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Category: FAQs

Estate Claims in Florida — how to deal with them

FAQs Dec 2, 2021
post about Estate Claims in Florida — how to deal with them

Many times, you have to make a claim in a Florida probate or estate to get your money. That’s if you are considered a “creditor.” On the other hand… Often, if you are beneficiary or an executor, you have to deal with those creditors and estate claims. Should you pay them? Are they valid? You can OBJECT to those claims if appropriate. This Florida Probate Commentary will deal with estate claims. To read more about making a claim, you can click HERE. Now, let’s find out quickly and concisely what you need to know. Estate Claims — what are they and how do I get paid? Estate claims are claims made against a deceased Florida resident. They are sometimes referred to as creditors claims. Why? If you are owed something from a dead person, you are her creditor. A creditor’s rights and status are different than those of a BENEFICIARY. Since the Florida resident (who owes you something ) is now dead, you have to make your claim against her estate. What is an estate claim? Think of a claim as an assertion of a right. It may be a right to get re-paid, like from a loan you made to the dead person. Or it may be a right to buy certain property. Think real estate or an interest in a Florida LLC when a member dies. How do I do make my claim? File Your Claim ! If you are owed any money from someone who died, you […]

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Undue Influence Lawyer Florida

FAQs Nov 18, 2021
post about Undue Influence Lawyer Florida

Need an undue influence lawyer Florida? Understanding this legal concept can assist in finding an experienced attorney for your will contest or trust contest. To see a free video on undue influence, you can click HERE. To read more about undue influence, click HERE. Now, let’s discuss this topic in light of a November 17, 2021 opinion from the Miami-Dade Appellate Court. What is Undue Influence? Undue influence is a form of fraud that can cause a will or trust to be void. If someone caused a will or trust to be signed by undue influence, it’s void. Undue influence is over-pursuasion, force, coercion. Pressure. When that pressure or force or influence is so great, the “undue-influencer’s” desire and intent replace the victim’s. To read more about this legal topic, click HERE. To read about the warning signs of undue influence, click this FREE Florida probate legal commentary. Recent Appellate Opinion Undue Influence Lawyer Florida On November 17, 2021, the 3rd District Court of Appeal issues its opinion in the case of In Re: Estate of Tien. You can read that opinion for free . That case dealt with related issues involving a challenge to the will, a voluntary dismissal and a caveat.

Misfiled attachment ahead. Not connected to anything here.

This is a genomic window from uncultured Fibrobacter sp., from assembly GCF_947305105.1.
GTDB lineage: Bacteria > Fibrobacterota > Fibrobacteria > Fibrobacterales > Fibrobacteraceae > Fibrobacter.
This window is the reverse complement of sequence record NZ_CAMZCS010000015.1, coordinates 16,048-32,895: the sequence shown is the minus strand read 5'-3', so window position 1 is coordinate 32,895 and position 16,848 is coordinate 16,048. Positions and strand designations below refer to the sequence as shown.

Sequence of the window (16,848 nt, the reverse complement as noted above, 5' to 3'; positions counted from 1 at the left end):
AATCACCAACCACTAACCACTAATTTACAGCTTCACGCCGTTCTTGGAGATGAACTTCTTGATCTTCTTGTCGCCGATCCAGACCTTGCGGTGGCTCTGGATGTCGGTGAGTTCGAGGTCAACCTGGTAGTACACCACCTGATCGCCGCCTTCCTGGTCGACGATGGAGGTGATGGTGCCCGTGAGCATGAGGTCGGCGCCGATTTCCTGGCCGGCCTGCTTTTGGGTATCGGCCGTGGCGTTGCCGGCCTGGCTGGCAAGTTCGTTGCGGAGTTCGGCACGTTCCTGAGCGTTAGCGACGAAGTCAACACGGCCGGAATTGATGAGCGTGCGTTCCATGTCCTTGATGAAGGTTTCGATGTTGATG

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What is a Revocable Trust Florida?

FAQs Nov 7, 2021
post about What is a Revocable Trust Florida?

Millions and billions of dollars pass through revocable trusts in Florida to beneficiaries, family members, in-laws and even outlaws. But many people mis-understand what a revocable trust is. This is your easy-2-understand guide. We have previously written about these estate planning documents, or entities (click HERE to read more). Now, let’s go a bit deeper. What is a Revocable Trust Florida? Background — why do I care? You need to know about revocable trusts for 2 main reasons. First, everyone in Florida has them ! (Mostly everyone !!). They work just like a will….sort of ! They are part of a Florida resident’s estate plan. They can work with a pourover will and also a power of attorney. Most of the time, someone has a will that leaves most everything to their revocable trust. Then, the revocable trust gathers assets and administers those assets according to the trust document. The trust document may, for example, distribute everything right then and there. Or, keep money in trust for years and years to come. (Some beneficiaries may never get a dime. And some may not see any money for decades unless you modify the trust. Want to modify a trust? Start by reading this law. ) What else do I need to know about what is a revocable trust Florida? What is a revocable trust ? Second, that’s how a lot of inheritances are left or created. Through one of these trusts. While most of the time a lawyer writes a trust. […]

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Disqualifying an Attorney in Florida — in a nutshell

FAQs Nov 7, 2021
post about Disqualifying an Attorney in Florida — in a nutshell